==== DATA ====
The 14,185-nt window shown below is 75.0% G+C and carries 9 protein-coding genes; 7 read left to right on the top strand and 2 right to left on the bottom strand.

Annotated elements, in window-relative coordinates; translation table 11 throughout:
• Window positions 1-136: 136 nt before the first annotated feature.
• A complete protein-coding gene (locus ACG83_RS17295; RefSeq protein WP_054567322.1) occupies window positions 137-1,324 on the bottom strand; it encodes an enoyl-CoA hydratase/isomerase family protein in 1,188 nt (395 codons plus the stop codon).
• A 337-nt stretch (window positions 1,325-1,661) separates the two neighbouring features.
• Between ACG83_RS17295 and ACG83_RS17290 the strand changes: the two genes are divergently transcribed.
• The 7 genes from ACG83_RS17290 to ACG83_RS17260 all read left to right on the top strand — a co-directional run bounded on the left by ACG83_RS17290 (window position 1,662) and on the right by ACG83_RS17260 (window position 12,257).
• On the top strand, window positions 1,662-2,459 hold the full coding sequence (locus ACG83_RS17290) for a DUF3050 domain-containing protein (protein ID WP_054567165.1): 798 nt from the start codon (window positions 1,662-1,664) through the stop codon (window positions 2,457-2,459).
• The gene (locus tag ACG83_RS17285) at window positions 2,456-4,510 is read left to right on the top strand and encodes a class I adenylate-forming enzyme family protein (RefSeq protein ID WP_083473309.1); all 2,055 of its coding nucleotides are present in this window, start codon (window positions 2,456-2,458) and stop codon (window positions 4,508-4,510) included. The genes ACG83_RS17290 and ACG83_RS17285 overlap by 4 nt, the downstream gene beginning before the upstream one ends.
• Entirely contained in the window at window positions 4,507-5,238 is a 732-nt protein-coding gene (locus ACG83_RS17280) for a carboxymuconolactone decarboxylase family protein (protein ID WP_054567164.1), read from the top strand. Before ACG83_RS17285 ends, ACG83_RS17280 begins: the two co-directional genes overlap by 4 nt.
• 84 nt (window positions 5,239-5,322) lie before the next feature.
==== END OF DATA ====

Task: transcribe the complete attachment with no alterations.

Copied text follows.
The 14,185-nt window shown below is 75.0% G+C and carries 9 protein-coding genes; 7 read left to right on the top strand and 2 right to left on the bottom strand.

Annotated elements, in window-relative coordinates; translation table 11 throughout:
• Window positions 1-136: 136 nt before the first annotated feature.
• A complete protein-coding gene (locus ACG83_RS17295; RefSeq protein WP_054567322.1) occupies window positions 137-1,324 on the bottom strand; it encodes an enoyl-CoA hydratase/isomerase family protein in 1,188 nt (395 codons plus the stop codon).
• A 337-nt stretch (window positions 1,325-1,661) separates the two neighbouring features.
• Between ACG83_RS17295 and ACG83_RS17290 the strand changes: the two genes are divergently transcribed.
• The 7 genes from ACG83_RS17290 to ACG83_RS17260 all read left to right on the top strand — a co-directional run bounded on the left by ACG83_RS17290 (window position 1,662) and on the right by ACG83_RS17260 (window position 12,257).
• On the top strand, window positions 1,662-2,459 hold the full coding sequence (locus ACG83_RS17290) for a DUF3050 domain-containing protein (protein ID WP_054567165.1): 798 nt from the start codon (window positions 1,662-1,664) through the stop codon (window positions 2,457-2,459).
• The gene (locus tag ACG83_RS17285) at window positions 2,456-4,510 is read left to right on the top strand and encodes a class I adenylate-forming enzyme family protein (RefSeq protein ID WP_083473309.1); all 2,055 of its coding nucleotides are present in this window, start codon (window positions 2,456-2,458) and stop codon (window positions 4,508-4,510) included. The genes ACG83_RS17290 and ACG83_RS17285 overlap by 4 nt, the downstream gene beginning before the upstream one ends.
• Entirely contained in the window at window positions 4,507-5,238 is a 732-nt protein-coding gene (locus ACG83_RS17280) for a carboxymuconolactone decarboxylase family protein (protein ID WP_054567164.1), read from the top strand. Before ACG83_RS17285 ends, ACG83_RS17280 begins: the two co-directional genes overlap by 4 nt.
• 84 nt (window positions 5,239-5,322) lie before the next feature.